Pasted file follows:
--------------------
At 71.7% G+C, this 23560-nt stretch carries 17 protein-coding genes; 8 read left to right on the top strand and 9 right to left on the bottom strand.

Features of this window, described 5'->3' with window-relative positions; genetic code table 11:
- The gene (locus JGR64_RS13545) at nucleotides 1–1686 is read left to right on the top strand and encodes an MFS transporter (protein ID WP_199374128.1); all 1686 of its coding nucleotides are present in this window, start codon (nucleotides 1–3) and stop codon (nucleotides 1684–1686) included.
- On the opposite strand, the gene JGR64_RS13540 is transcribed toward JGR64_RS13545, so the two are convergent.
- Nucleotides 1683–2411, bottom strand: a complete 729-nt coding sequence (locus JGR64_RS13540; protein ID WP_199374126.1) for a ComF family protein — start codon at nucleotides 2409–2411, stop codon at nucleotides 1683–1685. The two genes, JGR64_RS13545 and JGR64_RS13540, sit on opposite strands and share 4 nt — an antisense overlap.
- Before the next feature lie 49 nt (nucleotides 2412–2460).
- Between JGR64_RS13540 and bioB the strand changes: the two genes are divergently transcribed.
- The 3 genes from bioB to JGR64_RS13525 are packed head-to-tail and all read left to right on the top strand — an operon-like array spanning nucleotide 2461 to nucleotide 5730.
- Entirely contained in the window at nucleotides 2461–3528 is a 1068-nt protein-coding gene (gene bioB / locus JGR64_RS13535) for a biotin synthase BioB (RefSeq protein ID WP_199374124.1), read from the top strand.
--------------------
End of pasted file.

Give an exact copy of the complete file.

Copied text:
At 71.7% G+C, this 23560-nt stretch carries 17 protein-coding genes; 8 read left to right on the top strand and 9 right to left on the bottom strand.

Features of this window, described 5'->3' with window-relative positions; genetic code table 11:
- The gene (locus JGR64_RS13545) at nucleotides 1–1686 is read left to right on the top strand and encodes an MFS transporter (protein ID WP_199374128.1); all 1686 of its coding nucleotides are present in this window, start codon (nucleotides 1–3) and stop codon (nucleotides 1684–1686) included.
- On the opposite strand, the gene JGR64_RS13540 is transcribed toward JGR64_RS13545, so the two are convergent.
- Nucleotides 1683–2411, bottom strand: a complete 729-nt coding sequence (locus JGR64_RS13540; protein ID WP_199374126.1) for a ComF family protein — start codon at nucleotides 2409–2411, stop codon at nucleotides 1683–1685. The two genes, JGR64_RS13545 and JGR64_RS13540, sit on opposite strands and share 4 nt — an antisense overlap.
- Before the next feature lie 49 nt (nucleotides 2412–2460).
- Between JGR64_RS13540 and bioB the strand changes: the two genes are divergently transcribed.
- The 3 genes from bioB to JGR64_RS13525 are packed head-to-tail and all read left to right on the top strand — an operon-like array spanning nucleotide 2461 to nucleotide 5730.
- Entirely contained in the window at nucleotides 2461–3528 is a 1068-nt protein-coding gene (gene bioB / locus JGR64_RS13535) for a biotin synthase BioB (RefSeq protein ID WP_199374124.1), read from the top strand.